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City officials opposed to sewer plans in Jefferson County

November 13, 2003|by DAVE McMILLION

charlestown@herald-mail.com

CHARLES TOWN, W.Va. - Charles Town city officials are the latest to express concerns about a proposed $25 million sewer plant in Jefferson County, saying the "seriously flawed" proposal should be rejected because it is costly and could result in the city losing some of its sewer customers, forcing an increase in rates.

The Jefferson County Public Service District wants to build the plant along Cattail Run near where it empties into the Shenandoah River east of Charles Town.

The sewage treatment plant is needed to serve new housing developments popping up in the area north of U.S. 340 between Harpers Ferry, W.Va., and Charles Town, said Wilbur Smith, the public service district's engineer.

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Some county residents have expressed concerns, such as why it is being proposed when the county still is developing a long-range plan for growth in coming years.

On Nov. 6, Charles Town Council member Matt Ward sent a four-page letter to the public service district, describing the project as "seriously flawed" and "potentially very harmful to the community."

Charles Town officials have considered expanding their plant, an alternative to the new $25 million proposal, which they say has not been fully explored.

Ward said in his letter that Charles Town's sewer plant could cost about $8 million to serve an additional 1,600 households.

The proposed Cattail Run plant would serve only 1,200 homes, thereby costing "more than three times the dollars to serve three-fourths of the customers."

"This is a waste of public and ratepayers money," Ward wrote.

Susannne Lawton, general manager of the public service district, said Wednesday that Ward's numbers are wrong, and that the plant will serve 5,600 homes.

Ward said he might have gotten it wrong. He said it is difficult to understand the proposal because a 900-page report explaining the project is "cryptically written."

Ward, an attorney who specializes in community redevelopment, said he had to call the public service district office to find out which sewer plan the agency was pursuing because it was not clear in the report.

Another county resident told the Jefferson County Commission recently that the 900-page report is overwhelming and the acronyms used are confusing.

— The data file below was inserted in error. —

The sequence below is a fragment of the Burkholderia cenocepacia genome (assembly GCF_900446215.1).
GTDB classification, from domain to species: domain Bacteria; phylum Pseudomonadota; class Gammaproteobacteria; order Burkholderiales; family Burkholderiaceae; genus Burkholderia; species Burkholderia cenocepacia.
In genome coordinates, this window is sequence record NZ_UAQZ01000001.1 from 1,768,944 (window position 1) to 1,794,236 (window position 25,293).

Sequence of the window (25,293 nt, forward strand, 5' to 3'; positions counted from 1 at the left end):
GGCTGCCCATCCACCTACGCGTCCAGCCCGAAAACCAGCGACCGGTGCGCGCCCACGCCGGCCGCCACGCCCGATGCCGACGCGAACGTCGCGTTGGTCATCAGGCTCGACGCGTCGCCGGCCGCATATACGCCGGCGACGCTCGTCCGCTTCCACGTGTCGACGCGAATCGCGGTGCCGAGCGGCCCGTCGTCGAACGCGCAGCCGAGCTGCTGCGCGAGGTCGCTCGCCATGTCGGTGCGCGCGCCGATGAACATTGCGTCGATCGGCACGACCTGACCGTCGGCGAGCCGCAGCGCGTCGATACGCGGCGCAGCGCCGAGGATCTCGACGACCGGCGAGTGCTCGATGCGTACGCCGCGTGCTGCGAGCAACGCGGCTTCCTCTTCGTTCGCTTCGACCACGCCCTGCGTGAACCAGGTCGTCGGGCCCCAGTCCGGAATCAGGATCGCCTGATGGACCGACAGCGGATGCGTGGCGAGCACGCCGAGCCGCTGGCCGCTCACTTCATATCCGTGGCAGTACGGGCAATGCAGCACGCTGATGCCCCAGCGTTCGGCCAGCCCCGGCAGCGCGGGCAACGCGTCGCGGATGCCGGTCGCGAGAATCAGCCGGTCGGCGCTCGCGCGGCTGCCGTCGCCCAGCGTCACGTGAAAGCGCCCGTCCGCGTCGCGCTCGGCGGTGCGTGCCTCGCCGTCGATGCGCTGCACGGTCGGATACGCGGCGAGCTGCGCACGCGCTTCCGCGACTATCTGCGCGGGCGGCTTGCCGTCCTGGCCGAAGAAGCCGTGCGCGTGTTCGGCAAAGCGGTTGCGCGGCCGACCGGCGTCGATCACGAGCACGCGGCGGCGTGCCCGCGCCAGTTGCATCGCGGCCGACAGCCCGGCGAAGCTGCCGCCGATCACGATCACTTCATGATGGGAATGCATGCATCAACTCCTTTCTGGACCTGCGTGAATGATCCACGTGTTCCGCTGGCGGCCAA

"It stinks worse than the sewer," Ward said of the report.

Lawton said the public service district has no intention of rejecting the proposal as Ward suggests, but she said the agency will respond to concerns he raised in his letter.

Ward raises many issues in his letter, including noting the City of Charles Town never has supported the project.

Ward said in his letter that Smith has stated publicly that the city supports the new plant.

Charles Town City Council members have not taken an official stance on the plan, but a number of city officials, including City Manager Jane Arnett, have voiced concern or opposition, Ward said.

"The city of Charles Town has not bought into this new plant," Charles Town Mayor Randy Hilton said in an interview Tuesday night.

It's not surprising that city officials are raising concerns about the newest proposal, Lawton said.

"We will address those concerns," Lawton said.

Numerous steps need to be taken for the plant to become reality, including review of the plan by the West Virginia Infrastructure and Jobs Development Council and the state Department of Environmental Protection, which would have to issue discharge permits for the plant, Public Service District officials have said.

The infrastructure and jobs development council has asked the Jefferson County Commission to give its blessing to the project as part of the council's review process, Lawton said.

The proposed plant is on the commissioner's agenda today, but Commission President Jane Tabb said Wednesday she did not expect any action to be taken on the plan because the County Planning Commission and the commissioners' water advisory committee have requested more time to review it.

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